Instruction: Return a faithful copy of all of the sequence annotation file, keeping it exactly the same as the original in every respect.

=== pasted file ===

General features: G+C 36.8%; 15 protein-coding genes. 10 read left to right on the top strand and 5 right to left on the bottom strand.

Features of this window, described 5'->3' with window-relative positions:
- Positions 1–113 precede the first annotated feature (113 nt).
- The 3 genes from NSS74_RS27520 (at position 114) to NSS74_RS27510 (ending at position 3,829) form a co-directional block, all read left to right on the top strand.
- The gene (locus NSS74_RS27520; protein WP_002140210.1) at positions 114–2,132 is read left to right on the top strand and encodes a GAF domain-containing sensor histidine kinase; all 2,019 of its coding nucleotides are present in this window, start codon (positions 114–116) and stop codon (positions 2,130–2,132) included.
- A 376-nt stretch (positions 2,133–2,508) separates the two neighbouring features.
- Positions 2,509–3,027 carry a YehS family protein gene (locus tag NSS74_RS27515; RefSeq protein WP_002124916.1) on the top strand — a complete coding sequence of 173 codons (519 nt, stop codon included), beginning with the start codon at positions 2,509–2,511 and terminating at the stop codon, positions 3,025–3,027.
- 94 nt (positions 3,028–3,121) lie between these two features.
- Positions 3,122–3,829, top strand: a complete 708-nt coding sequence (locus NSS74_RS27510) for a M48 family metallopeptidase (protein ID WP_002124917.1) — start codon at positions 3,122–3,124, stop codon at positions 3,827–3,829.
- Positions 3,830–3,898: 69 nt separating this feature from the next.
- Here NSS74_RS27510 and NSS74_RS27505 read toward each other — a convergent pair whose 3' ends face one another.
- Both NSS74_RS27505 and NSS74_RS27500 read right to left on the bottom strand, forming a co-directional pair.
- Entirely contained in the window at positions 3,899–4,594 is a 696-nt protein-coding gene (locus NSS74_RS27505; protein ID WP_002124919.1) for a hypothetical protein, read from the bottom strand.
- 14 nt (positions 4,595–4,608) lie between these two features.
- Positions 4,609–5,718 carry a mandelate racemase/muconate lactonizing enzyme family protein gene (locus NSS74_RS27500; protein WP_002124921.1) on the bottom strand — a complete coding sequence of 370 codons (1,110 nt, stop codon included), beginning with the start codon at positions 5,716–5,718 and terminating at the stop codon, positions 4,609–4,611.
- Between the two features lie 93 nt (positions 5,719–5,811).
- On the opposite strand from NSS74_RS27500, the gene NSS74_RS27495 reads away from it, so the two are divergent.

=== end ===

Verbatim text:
General features: G+C 36.8%; 15 protein-coding genes. 10 read left to right on the top strand and 5 right to left on the bottom strand.

Features of this window, described 5'->3' with window-relative positions:
- Positions 1–113 precede the first annotated feature (113 nt).
- The 3 genes from NSS74_RS27520 (at position 114) to NSS74_RS27510 (ending at position 3,829) form a co-directional block, all read left to right on the top strand.
- The gene (locus NSS74_RS27520; protein WP_002140210.1) at positions 114–2,132 is read left to right on the top strand and encodes a GAF domain-containing sensor histidine kinase; all 2,019 of its coding nucleotides are present in this window, start codon (positions 114–116) and stop codon (positions 2,130–2,132) included.
- A 376-nt stretch (positions 2,133–2,508) separates the two neighbouring features.
- Positions 2,509–3,027 carry a YehS family protein gene (locus tag NSS74_RS27515; RefSeq protein WP_002124916.1) on the top strand — a complete coding sequence of 173 codons (519 nt, stop codon included), beginning with the start codon at positions 2,509–2,511 and terminating at the stop codon, positions 3,025–3,027.
- 94 nt (positions 3,028–3,121) lie between these two features.
- Positions 3,122–3,829, top strand: a complete 708-nt coding sequence (locus NSS74_RS27510) for a M48 family metallopeptidase (protein ID WP_002124917.1) — start codon at positions 3,122–3,124, stop codon at positions 3,827–3,829.
- Positions 3,830–3,898: 69 nt separating this feature from the next.
- Here NSS74_RS27510 and NSS74_RS27505 read toward each other — a convergent pair whose 3' ends face one another.
- Both NSS74_RS27505 and NSS74_RS27500 read right to left on the bottom strand, forming a co-directional pair.
- Entirely contained in the window at positions 3,899–4,594 is a 696-nt protein-coding gene (locus NSS74_RS27505; protein ID WP_002124919.1) for a hypothetical protein, read from the bottom strand.
- 14 nt (positions 4,595–4,608) lie between these two features.
- Positions 4,609–5,718 carry a mandelate racemase/muconate lactonizing enzyme family protein gene (locus NSS74_RS27500; protein WP_002124921.1) on the bottom strand — a complete coding sequence of 370 codons (1,110 nt, stop codon included), beginning with the start codon at positions 5,716–5,718 and terminating at the stop codon, positions 4,609–4,611.
- Between the two features lie 93 nt (positions 5,719–5,811).
- On the opposite strand from NSS74_RS27500, the gene NSS74_RS27495 reads away from it, so the two are divergent.